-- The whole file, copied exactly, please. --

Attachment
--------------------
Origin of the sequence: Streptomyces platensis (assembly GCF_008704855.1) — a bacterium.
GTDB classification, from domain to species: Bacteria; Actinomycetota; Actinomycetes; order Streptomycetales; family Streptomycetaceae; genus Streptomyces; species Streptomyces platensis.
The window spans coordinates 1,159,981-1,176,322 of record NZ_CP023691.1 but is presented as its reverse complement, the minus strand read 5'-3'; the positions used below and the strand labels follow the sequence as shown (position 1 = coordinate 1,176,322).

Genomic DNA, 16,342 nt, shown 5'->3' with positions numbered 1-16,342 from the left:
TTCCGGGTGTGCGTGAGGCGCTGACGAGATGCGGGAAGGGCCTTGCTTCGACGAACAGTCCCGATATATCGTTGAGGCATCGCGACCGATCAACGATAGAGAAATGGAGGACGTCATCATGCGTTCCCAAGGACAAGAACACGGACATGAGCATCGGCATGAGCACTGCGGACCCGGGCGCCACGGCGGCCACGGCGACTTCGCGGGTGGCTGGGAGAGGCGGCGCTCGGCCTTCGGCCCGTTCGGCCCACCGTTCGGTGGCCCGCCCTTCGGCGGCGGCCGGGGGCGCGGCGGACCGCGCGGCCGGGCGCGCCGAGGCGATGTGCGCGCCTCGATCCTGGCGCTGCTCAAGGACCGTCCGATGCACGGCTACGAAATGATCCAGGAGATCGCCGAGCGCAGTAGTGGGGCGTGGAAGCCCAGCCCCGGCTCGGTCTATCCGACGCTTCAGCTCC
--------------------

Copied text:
Origin of the sequence: Streptomyces platensis (assembly GCF_008704855.1) — a bacterium.
GTDB classification, from domain to species: Bacteria; Actinomycetota; Actinomycetes; order Streptomycetales; family Streptomycetaceae; genus Streptomyces; species Streptomyces platensis.
The window spans coordinates 1,159,981-1,176,322 of record NZ_CP023691.1 but is presented as its reverse complement, the minus strand read 5'-3'; the positions used below and the strand labels follow the sequence as shown (position 1 = coordinate 1,176,322).

Genomic DNA, 16,342 nt, shown 5'->3' with positions numbered 1-16,342 from the left:
TTCCGGGTGTGCGTGAGGCGCTGACGAGATGCGGGAAGGGCCTTGCTTCGACGAACAGTCCCGATATATCGTTGAGGCATCGCGACCGATCAACGATAGAGAAATGGAGGACGTCATCATGCGTTCCCAAGGACAAGAACACGGACATGAGCATCGGCATGAGCACTGCGGACCCGGGCGCCACGGCGGCCACGGCGACTTCGCGGGTGGCTGGGAGAGGCGGCGCTCGGCCTTCGGCCCGTTCGGCCCACCGTTCGGTGGCCCGCCCTTCGGCGGCGGCCGGGGGCGCGGCGGACCGCGCGGCCGGGCGCGCCGAGGCGATGTGCGCGCCTCGATCCTGGCGCTGCTCAAGGACCGTCCGATGCACGGCTACGAAATGATCCAGGAGATCGCCGAGCGCAGTAGTGGGGCGTGGAAGCCCAGCCCCGGCTCGGTCTATCCGACGCTTCAGCTCC